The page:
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Life Line. Abadan Merchant Navy Magazine.
Abadan: Abadan War Charities Central Fund,, 1943. Square octavo (205 x 170 mm), 54 pp., wire-stitched in original printed paper wrappers. With laid-in "Supplement to the Abadan Merchant Navy Magazine", 8 pp., unbound as issued. Ship motifs in bronze to panel versos, line-drawings to the text. Photographic illustrations to the Supplement. Wrappers detached from text-block, the staple oxidised, corners bumped, rear panel variably discoloured. First edition of this magazine published by employees of the Anglo-Persian Oil Company to raise money for the Merchant Navy in the midst of the Second World War. The phrasing of the "Editorial Epilogue" and the foreword of A. V. Alexander, First Lord of the Admiralty, suggest that this was a one-off venture to coincide with a "Merchant Navy Week" to be held in October, 1943; we trace no copies of this or any further iterations in libraries or in commerce, and no references in secondary literature. Abadan was the the site of first APOC refinery, completed in 1912, and as a key oil field and the pre-eminent Gulf entrepôt it was one of the first targets to be secured during the Anglo-Soviet invasion of Iran in 1941. A notice explains that "the Abadan War Charities Central Fund was inaugurated early in 1940 under the Chairmanship of His Britannic Majesty's Consul to co-ordinate and encourage voluntary efforts to raise money for war charities by the British and Indian staffs of the Anglo-Iranian Oil Co. Ltd. at Abadan Refinery, Khorramshahr, Ahwaz and Pipe Line Stations in Southern Persia, and other British and Indian Communities in that area. Much generous support has also been given by the British and Allied Forces stationed in the vicinity and local Persian residents" (p. 52). The fund, projected to reach £50,000 by the end of 1943 at the time of going to print, was distributed between various causes, with those in addition to Merchant Navy seamen and their dependants including "Welfare of Forces in Middle East", and "Welfare of Forces in Persia, Iraq and Persian Gulf", though the largest sum (£8,000) was in fact earmarked for "Relief of Air Raid Distress" on the Home Front. Contributions include cartoons, satirical verse, a piece on "Wildfowl of the Shat-al-Arab River", "Concerning Oilwells", a brisk description of mishaps at sites including Masjid-i-Sulaiman, Naft Khaneh, and Haft Kel, and "The Persian Gulf (An Historical Sketch", which is based on the well-known book by Arnold Wilson. All pieces are signed anonymously, pseudonymously or with initials, with the exception of two short stories by Alec Waugh, brother of Evelyn: "An Officer Learns a Lesson", and "A Happy Inspiration". An unusual and highly appealing survival.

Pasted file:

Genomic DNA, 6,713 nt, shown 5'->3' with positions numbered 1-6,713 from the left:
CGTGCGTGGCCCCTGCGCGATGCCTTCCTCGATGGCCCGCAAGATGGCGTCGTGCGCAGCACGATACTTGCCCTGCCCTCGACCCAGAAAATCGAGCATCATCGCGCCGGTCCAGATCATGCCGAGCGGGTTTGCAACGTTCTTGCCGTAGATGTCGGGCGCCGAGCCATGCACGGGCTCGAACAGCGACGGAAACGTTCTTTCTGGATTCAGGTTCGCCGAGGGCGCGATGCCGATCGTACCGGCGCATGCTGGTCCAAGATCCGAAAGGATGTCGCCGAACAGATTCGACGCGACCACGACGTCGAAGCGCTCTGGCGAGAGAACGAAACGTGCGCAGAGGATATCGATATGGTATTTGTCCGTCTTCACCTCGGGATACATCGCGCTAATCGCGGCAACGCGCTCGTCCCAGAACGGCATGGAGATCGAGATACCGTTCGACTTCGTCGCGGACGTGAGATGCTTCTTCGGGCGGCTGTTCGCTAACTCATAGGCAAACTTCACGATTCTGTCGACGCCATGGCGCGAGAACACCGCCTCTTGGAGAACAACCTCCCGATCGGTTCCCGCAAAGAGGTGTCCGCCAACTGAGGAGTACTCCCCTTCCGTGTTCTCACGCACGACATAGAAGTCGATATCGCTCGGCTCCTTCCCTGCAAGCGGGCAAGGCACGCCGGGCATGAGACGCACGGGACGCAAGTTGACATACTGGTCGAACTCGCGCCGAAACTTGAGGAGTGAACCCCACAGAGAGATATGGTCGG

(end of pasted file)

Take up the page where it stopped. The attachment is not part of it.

[Bookseller: Peter Harrington]
Last Found On: 2017-11-22           Check availability:      Biblio    


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